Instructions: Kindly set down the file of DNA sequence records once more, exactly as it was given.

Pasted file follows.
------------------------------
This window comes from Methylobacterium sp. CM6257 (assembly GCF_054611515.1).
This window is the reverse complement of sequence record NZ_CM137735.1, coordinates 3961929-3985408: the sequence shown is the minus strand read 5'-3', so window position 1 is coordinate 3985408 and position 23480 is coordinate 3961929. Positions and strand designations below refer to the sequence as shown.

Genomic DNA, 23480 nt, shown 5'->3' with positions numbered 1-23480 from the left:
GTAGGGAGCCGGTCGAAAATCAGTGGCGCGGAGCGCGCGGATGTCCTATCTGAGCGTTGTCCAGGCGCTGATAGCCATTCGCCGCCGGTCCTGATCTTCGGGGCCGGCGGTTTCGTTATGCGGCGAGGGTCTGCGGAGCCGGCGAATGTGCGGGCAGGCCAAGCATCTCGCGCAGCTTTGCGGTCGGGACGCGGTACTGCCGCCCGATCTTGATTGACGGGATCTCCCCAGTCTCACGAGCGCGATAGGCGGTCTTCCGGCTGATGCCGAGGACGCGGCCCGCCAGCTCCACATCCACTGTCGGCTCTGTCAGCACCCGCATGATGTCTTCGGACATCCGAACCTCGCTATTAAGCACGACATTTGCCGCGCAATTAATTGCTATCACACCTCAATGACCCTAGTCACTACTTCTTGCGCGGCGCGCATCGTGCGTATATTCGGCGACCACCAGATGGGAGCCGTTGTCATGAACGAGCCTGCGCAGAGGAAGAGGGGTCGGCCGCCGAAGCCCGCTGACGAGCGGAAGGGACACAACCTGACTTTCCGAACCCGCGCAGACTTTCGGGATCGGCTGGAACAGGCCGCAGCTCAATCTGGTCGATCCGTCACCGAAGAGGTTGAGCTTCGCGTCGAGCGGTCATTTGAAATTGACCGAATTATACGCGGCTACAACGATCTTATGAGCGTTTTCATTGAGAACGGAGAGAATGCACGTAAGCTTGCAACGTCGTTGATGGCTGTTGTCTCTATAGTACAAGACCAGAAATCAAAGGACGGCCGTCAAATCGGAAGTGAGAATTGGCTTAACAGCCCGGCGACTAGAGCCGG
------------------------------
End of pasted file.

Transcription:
This window comes from Methylobacterium sp. CM6257 (assembly GCF_054611515.1).
This window is the reverse complement of sequence record NZ_CM137735.1, coordinates 3961929-3985408: the sequence shown is the minus strand read 5'-3', so window position 1 is coordinate 3985408 and position 23480 is coordinate 3961929. Positions and strand designations below refer to the sequence as shown.

Genomic DNA, 23480 nt, shown 5'->3' with positions numbered 1-23480 from the left:
GTAGGGAGCCGGTCGAAAATCAGTGGCGCGGAGCGCGCGGATGTCCTATCTGAGCGTTGTCCAGGCGCTGATAGCCATTCGCCGCCGGTCCTGATCTTCGGGGCCGGCGGTTTCGTTATGCGGCGAGGGTCTGCGGAGCCGGCGAATGTGCGGGCAGGCCAAGCATCTCGCGCAGCTTTGCGGTCGGGACGCGGTACTGCCGCCCGATCTTGATTGACGGGATCTCCCCAGTCTCACGAGCGCGATAGGCGGTCTTCCGGCTGATGCCGAGGACGCGGCCCGCCAGCTCCACATCCACTGTCGGCTCTGTCAGCACCCGCATGATGTCTTCGGACATCCGAACCTCGCTATTAAGCACGACATTTGCCGCGCAATTAATTGCTATCACACCTCAATGACCCTAGTCACTACTTCTTGCGCGGCGCGCATCGTGCGTATATTCGGCGACCACCAGATGGGAGCCGTTGTCATGAACGAGCCTGCGCAGAGGAAGAGGGGTCGGCCGCCGAAGCCCGCTGACGAGCGGAAGGGACACAACCTGACTTTCCGAACCCGCGCAGACTTTCGGGATCGGCTGGAACAGGCCGCAGCTCAATCTGGTCGATCCGTCACCGAAGAGGTTGAGCTTCGCGTCGAGCGGTCATTTGAAATTGACCGAATTATACGCGGCTACAACGATCTTATGAGCGTTTTCATTGAGAACGGAGAGAATGCACGTAAGCTTGCAACGTCGTTGATGGCTGTTGTCTCTATAGTACAAGACCAGAAATCAAAGGACGGCCGTCAAATCGGAAGTGAGAATTGGCTTAACAGCCCGGCGACTAGAGCCGG